Encrypting USB Flash Drives

If you use USB flash memory drives, also known as thumb drives or jump drives, you can encrypt them to make sure no one else can access your data if they get a hold of your drive. This is a system function in macOS Sierra that can be accessed in the context menu for that drive. Since these drives are easy to lose, it can be a good idea to encrypt them as standard practice.

Comments: 15 Responses to “Encrypting USB Flash Drives”

    Mr. Luigi
    2 years ago

    Hi Gary, Could I use this same procedure to encrypt my “always connected” backup harddrives? I ask because I’ve always worried that if someone broke into my house and took my very portable backup harddrives, they would have access to all the content on my computers. Love your site. Proud Partreon supporter.

    2 years ago

    Luigi: Yes, but you should use the Time Machine built-in encryption option. Same result, I believe, but done properly. See https://support.apple.com/kb/PH25539

    Dot
    2 years ago

    Thanks! I’m always learning new things from you. I use encrypted DMG files to store sensitive information on my MacBook Pro. They are then encrypted wherever I put them, on a backup drive, on a flash drive, or on another family computer. But perhaps encrypting the flash drive is more secure?

    2 years ago

    Dot: I don’t see how they are more or less secure — both are encrypted data. Doing the whole drive makes it easy to add/remove/modify the files since you don’t have to open and close the DMG. But DMGs are useful to encrypt data on a larger drive that is unencrypted.

    Ann
    2 years ago

    Once a drive is encrypted and in use, can you change the encryption password? can you unencrypted the drive and then encrypt it again later with a different password? if you do lose the password (accepting that files are unrecoverable) can you reformat the drive (not having the encryption password) so that you can use it again as a blank drive?

    2 years ago

    Ann: Yes. You can unencrypted the drive the same way, and then encrypt it again with a different key/password. You can of course erase the drive without the password and use it as a blank drive. I encourage you to play around with this — try it all with a drive and see how it works.

    Tom
    2 years ago

    Gary, big fan, love your stuff. I have to move USB drives between Windows and Mac. What happens when I take the Mac encrypted drive to Windows? Can you make a video showing the best way to format USB drives for use on both platforms? Thanks!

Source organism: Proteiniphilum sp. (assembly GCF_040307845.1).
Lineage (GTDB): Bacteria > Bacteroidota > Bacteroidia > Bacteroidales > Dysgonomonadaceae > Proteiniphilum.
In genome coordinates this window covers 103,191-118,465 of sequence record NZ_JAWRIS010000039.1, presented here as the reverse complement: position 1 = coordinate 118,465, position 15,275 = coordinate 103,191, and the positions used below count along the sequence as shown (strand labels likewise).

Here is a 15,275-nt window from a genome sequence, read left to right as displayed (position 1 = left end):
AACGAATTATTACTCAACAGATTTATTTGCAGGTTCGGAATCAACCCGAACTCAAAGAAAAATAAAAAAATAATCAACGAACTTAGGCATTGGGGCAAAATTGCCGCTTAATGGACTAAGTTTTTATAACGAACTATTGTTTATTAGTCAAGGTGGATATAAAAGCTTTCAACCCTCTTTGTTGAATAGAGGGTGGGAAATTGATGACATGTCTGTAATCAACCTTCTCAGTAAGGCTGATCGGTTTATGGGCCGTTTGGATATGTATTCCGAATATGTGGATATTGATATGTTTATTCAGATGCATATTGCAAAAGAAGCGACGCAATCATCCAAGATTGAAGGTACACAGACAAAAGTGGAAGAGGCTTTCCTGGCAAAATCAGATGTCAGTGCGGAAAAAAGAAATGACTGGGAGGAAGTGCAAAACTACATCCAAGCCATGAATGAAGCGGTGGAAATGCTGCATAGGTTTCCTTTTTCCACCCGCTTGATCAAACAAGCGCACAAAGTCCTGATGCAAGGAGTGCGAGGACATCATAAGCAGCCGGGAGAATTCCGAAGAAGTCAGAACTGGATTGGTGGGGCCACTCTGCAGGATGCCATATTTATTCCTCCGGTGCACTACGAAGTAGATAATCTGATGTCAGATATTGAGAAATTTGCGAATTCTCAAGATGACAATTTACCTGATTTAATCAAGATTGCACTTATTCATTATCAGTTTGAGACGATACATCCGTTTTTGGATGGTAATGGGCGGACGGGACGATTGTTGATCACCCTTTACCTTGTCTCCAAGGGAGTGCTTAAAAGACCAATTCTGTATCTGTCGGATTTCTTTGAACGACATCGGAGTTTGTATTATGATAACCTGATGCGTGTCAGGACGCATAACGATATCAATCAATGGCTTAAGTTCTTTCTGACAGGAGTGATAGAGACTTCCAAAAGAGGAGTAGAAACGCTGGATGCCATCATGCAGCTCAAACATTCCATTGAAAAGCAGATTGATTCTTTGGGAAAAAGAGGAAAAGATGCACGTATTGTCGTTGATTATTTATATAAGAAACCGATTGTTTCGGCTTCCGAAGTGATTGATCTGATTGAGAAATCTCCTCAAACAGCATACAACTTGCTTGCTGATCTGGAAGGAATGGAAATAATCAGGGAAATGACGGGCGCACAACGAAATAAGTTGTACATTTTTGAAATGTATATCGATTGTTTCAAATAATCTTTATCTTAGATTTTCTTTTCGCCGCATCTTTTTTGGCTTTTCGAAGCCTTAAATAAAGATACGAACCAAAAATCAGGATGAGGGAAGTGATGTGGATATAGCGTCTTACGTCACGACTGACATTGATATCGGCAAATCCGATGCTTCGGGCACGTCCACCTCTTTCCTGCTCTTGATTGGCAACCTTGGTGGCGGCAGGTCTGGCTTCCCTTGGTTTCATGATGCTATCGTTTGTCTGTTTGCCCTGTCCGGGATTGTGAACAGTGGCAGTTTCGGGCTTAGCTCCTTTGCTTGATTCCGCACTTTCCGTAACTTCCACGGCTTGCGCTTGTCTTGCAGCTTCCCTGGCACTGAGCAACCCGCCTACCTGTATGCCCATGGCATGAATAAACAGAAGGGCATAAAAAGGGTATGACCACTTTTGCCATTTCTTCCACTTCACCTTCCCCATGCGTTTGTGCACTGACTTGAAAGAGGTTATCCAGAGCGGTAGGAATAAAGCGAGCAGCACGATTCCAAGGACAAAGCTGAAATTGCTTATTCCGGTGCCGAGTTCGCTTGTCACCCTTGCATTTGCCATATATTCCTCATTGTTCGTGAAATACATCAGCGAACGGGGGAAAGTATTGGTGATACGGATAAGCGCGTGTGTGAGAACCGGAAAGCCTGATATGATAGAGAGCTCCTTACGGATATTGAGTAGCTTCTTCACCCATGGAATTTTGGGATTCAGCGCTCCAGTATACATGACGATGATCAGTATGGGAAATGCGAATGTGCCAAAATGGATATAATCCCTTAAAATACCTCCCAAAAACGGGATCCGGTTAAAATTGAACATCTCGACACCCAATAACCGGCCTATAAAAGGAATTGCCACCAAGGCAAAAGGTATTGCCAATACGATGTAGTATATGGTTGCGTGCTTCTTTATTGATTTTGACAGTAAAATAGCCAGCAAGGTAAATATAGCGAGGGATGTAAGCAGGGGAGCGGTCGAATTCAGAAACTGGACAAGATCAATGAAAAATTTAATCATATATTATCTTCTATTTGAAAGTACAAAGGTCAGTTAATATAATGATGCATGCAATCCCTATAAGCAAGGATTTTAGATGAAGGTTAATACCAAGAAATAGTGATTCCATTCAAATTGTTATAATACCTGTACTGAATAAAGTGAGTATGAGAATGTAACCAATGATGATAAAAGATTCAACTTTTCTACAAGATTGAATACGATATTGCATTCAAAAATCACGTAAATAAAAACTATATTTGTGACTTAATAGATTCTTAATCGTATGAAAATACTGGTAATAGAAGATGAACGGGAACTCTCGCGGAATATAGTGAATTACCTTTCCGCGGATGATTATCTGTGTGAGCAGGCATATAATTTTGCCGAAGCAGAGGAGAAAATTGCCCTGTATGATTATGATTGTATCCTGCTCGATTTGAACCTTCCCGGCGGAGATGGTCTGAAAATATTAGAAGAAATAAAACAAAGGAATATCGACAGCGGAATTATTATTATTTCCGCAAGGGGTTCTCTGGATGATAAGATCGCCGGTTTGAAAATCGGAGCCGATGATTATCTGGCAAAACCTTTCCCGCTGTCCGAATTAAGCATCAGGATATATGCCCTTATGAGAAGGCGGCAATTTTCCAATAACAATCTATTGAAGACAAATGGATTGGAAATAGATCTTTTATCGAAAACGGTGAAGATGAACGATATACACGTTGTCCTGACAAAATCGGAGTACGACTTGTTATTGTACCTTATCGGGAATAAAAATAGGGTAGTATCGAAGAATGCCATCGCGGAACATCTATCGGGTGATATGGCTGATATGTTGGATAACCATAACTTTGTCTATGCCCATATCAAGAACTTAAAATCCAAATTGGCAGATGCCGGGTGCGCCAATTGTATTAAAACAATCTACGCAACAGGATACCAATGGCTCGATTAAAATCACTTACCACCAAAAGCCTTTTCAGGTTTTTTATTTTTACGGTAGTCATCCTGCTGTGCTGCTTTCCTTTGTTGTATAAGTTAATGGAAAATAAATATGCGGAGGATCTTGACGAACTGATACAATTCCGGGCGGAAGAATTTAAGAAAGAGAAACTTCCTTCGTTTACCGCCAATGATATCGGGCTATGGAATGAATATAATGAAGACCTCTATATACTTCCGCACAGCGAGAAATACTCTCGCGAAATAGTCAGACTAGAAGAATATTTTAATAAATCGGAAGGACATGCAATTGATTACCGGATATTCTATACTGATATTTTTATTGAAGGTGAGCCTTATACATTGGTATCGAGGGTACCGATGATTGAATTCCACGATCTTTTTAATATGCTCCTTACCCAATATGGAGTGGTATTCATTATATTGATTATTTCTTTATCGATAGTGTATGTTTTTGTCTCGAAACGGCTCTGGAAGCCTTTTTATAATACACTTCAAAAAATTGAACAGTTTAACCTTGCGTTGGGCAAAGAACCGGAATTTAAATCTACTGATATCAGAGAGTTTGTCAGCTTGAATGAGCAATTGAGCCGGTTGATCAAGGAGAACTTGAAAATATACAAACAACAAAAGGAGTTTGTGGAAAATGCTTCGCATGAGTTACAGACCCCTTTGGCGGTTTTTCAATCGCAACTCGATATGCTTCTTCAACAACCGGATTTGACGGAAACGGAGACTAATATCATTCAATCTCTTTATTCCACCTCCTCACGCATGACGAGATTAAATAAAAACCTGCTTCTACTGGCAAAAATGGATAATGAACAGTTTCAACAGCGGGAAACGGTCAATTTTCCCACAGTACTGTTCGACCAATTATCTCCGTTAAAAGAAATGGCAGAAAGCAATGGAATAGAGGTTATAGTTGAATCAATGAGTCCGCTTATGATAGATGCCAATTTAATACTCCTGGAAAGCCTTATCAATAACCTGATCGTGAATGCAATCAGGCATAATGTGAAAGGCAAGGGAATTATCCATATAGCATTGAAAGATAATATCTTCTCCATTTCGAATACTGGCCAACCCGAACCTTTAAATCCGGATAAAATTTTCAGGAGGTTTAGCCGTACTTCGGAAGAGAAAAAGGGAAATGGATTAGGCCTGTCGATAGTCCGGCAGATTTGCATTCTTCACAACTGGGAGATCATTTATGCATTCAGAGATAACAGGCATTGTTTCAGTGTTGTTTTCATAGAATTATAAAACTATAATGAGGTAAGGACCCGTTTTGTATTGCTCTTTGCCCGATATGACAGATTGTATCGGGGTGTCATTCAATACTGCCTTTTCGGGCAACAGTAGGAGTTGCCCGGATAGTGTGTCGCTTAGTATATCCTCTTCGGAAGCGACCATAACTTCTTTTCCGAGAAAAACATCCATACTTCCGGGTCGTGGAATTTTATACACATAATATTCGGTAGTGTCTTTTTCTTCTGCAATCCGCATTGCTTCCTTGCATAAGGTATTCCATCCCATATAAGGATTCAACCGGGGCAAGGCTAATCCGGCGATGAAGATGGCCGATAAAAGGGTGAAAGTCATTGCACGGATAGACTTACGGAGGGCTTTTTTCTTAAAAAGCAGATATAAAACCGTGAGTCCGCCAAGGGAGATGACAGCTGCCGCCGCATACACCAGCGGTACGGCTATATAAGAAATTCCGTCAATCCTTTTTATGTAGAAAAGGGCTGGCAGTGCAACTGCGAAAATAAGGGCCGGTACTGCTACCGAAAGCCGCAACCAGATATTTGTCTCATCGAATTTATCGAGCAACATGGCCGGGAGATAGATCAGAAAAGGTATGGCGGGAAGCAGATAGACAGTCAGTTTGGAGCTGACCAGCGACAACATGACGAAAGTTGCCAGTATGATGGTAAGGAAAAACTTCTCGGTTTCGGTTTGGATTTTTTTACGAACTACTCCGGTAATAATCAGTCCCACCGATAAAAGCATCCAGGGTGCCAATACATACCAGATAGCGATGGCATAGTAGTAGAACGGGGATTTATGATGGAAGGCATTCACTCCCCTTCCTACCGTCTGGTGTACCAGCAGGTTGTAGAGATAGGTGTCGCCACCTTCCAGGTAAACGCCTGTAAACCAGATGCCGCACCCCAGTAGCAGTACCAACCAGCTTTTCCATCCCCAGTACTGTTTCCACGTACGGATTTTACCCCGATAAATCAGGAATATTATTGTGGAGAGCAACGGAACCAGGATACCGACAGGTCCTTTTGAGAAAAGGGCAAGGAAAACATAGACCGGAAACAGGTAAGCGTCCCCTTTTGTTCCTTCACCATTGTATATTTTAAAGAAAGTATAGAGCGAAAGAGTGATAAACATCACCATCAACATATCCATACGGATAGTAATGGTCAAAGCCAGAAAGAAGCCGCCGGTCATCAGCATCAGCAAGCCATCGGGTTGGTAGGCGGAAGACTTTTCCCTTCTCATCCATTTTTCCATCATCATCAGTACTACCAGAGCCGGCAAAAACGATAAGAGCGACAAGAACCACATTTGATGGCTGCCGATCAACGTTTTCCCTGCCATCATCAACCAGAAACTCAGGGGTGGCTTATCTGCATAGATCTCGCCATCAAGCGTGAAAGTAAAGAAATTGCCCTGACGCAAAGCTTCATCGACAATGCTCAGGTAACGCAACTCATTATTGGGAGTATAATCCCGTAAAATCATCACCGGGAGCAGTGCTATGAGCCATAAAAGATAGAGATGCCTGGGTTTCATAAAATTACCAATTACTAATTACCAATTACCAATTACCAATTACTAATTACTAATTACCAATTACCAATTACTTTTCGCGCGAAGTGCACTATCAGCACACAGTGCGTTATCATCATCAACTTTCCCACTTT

2 years ago

    Tom: You can’t do it. Windows can’t read Mac-formatted drives, let alone Mac-formatted drives that are encrypted. To format for both platforms, just use ExFAT or FAT in Disk Utility. But it wouldn’t be encrypted. A better solution in 2017 is to simply use a cross-platform cloud service like DropBox.

    Patti Rogers
    2 years ago

    Gary,
    When I just tried to follow the instructions…I got a pop up saying A GUID Partition Table (GPT) partitioning scheme is required.
    Not sure how to proceed. I’m using Sierra 10.12.6 on my MacBook Pro which is 5 years old. Any suggestions. Thanks for what you do.

    2 years ago

    Patti: Sounds like the drive is not formatted with Macintosh Extended and GUID. You can reformat (erase) the drive with this using Disk Utility.

    Patti Rogers
    2 years ago

    Thanks Gary…will do it.

    Barry
    2 years ago

    In Sierra, when encrypting a USB flash drive, we are not given the choice of 128-bit or 256-bit encryption as we are when creating a new encrypted blank image using Disk Utility. Do you know which level of encryption is being used? Thanks.

    2 years ago

    Barry: My guess would be 256. But if it is important to you, then why not use Disk Utility and be sure?

    Barry
    2 years ago

    Gary – Even when using Disk Utility to encrypt a USB flash drive, we are not given the choice – it’s similar to right-clicking on the flash drive and choosing Encrypt. Only when creating a new encrypted blank image in Disk Utility is the choice given. Apple is making the choice for us when it comes to flash drives, but not telling us what that choice is.

    2 years ago

    Barry: Looks like with High Sierra things are in flux. I don’t even see this option at the moment.

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